Love vs. Infatuation
By Nate Webster, LMHC
Understanding the difference between love and infatuation is important. The two get confused on a regular basis, but have very different definitions. There are three differences between love and infatuation.
Love is about mutually giving, infatuation is about individualistically receiving
Infatuation is about getting what you want out of the relationship and usually results in turning the other person into an object. A kind of romantic, emotional vending machine, where you want them to give you what you want. You want them to say what you want to hear. You want them to feel the way you want them to feel about you. Infatuation generally turns someone into a product, something to be used to get what the person desires. People who are infatuated often have a fantasy in their head and they make the other person an extension of that fantasy, projecting onto them all the characteristics and expectations of that imaginary person in their head. Love, however, is about mutual giving back and forth. Love says that I get some things and give some things, but I never get it all. Love says that I am living my life with this person, but this person isn’t my life. Love does not turn the other person into a vending machine to just get things from. It understands that everyone has their own thoughts, feelings and worldviews, including partners.
Infatuation is short lived, while love lasts
When Kim Kardashian and Kris Humphries had a 10 million dollar wedding that lasted 72 days, they couldn’t have given a better example of how short-lived infatuation can be. Infatuation is all about chasing a feeling, it’s a fake love driven by emotional highs, and the buzz that comes from romance. When a relationship or marriage is built on infatuation, the feelings of “love” as well as the relationship will be short-lived. As Kim said herself, she got "caught up in the hoopla.” Unfortunately it seemed that Kris was on a different page saying, “I love my wife… and I am willing to do whatever it takes to make it work”. True love is about commitment despite what will happen in the relationship, while infatuation is about staying together as long as the buzz and high of love are there.
Infatuation wants to rush intimacy, while love wants to explore who the other person is
Whether it is physical or emotion, infatuation likes to rush emotional and physical intimacy regardless of how prepared or unprepared the relationship may be for it. Relationships aren’t much different than a house. You can’t put on the roof if you don’t have the walls and you can’t put on the walls if you don’t have the foundation. Infatuation is always looking to put on the roof before there are even walls or foundations. This may look like sex on the first date or before marriage, or asking personal questions before there is even trust. It may look like moving in or going on vacation together before you even know each other. It may even look like making demands on someone before you are even close or dating. Infatuation tends to be about that fantasy and that rush that comes from romance, thus the tempo and speed of infatuation tends to be dysfunctional. In contrast, true love is about exploring who the other person is. The difference between exploration and rushing is speed. An explorer understands that he doesn’t know everything about the cave he is walking into; that he must respect the cave if he wants to enjoy it. The explorer knows he can only become familiar with the cave once he understands it. Infatuation wants to rush in to see what it can get and in that case, the explorer is usually not concerned about what he breaks in the process.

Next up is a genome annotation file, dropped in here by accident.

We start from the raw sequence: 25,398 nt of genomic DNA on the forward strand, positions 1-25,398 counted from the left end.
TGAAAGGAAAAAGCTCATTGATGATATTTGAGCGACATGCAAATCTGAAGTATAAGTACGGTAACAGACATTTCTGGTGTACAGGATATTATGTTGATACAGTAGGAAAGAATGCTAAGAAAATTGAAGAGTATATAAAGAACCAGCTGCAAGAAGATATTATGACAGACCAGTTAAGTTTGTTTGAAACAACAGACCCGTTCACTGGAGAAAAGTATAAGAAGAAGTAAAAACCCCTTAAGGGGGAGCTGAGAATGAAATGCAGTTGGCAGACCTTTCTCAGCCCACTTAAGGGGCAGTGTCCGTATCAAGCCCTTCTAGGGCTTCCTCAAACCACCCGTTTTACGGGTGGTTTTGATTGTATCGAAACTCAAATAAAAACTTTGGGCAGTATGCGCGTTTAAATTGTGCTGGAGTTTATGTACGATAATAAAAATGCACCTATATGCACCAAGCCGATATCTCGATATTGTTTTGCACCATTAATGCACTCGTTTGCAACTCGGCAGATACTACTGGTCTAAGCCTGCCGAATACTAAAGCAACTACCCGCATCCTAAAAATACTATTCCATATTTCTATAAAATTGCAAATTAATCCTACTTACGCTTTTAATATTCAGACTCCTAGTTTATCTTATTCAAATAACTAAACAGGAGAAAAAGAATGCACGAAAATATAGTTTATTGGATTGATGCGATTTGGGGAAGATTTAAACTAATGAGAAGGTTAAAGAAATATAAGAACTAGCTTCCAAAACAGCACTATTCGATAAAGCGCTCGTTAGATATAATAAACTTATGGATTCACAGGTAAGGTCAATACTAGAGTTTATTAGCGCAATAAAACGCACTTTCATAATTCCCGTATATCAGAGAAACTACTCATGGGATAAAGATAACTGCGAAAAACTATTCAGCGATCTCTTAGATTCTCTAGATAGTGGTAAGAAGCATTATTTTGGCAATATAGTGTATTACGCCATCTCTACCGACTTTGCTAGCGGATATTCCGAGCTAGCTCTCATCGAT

I hope this Valentine's Day your relationships are filled with love and not just infatuation. However, if you are leaving an infatuated relationship or want help turning your relationship into love, then give us a call at The LifeWorks Group. Counseling is a powerful process that can help you learn, grow and transform the difficult areas in your life.
To schedule an appointment with Nate Webster,
Please call our office at 407-647-7005.